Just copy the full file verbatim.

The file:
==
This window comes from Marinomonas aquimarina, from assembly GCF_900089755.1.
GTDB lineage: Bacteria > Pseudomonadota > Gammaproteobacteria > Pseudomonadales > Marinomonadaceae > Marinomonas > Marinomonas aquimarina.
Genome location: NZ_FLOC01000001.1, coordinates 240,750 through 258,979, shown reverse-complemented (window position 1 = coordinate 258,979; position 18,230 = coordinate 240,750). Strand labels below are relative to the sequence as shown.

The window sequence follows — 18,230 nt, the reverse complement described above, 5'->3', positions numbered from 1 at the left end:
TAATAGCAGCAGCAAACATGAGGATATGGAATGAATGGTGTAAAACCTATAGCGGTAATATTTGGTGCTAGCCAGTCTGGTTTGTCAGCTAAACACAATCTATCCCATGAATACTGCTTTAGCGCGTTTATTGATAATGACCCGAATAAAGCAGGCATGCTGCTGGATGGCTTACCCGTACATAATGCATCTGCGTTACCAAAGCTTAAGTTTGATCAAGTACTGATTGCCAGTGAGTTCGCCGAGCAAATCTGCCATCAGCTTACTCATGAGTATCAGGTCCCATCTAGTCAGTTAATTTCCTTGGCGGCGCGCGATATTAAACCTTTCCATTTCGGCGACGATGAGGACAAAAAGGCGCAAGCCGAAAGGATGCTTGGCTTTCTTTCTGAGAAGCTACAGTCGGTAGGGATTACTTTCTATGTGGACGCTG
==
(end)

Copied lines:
This window comes from Marinomonas aquimarina, from assembly GCF_900089755.1.
GTDB lineage: Bacteria > Pseudomonadota > Gammaproteobacteria > Pseudomonadales > Marinomonadaceae > Marinomonas > Marinomonas aquimarina.
Genome location: NZ_FLOC01000001.1, coordinates 240,750 through 258,979, shown reverse-complemented (window position 1 = coordinate 258,979; position 18,230 = coordinate 240,750). Strand labels below are relative to the sequence as shown.

The window sequence follows — 18,230 nt, the reverse complement described above, 5'->3', positions numbered from 1 at the left end:
TAATAGCAGCAGCAAACATGAGGATATGGAATGAATGGTGTAAAACCTATAGCGGTAATATTTGGTGCTAGCCAGTCTGGTTTGTCAGCTAAACACAATCTATCCCATGAATACTGCTTTAGCGCGTTTATTGATAATGACCCGAATAAAGCAGGCATGCTGCTGGATGGCTTACCCGTACATAATGCATCTGCGTTACCAAAGCTTAAGTTTGATCAAGTACTGATTGCCAGTGAGTTCGCCGAGCAAATCTGCCATCAGCTTACTCATGAGTATCAGGTCCCATCTAGTCAGTTAATTTCCTTGGCGGCGCGCGATATTAAACCTTTCCATTTCGGCGACGATGAGGACAAAAAGGCGCAAGCCGAAAGGATGCTTGGCTTTCTTTCTGAGAAGCTACAGTCGGTAGGGATTACTTTCTATGTGGACGCTG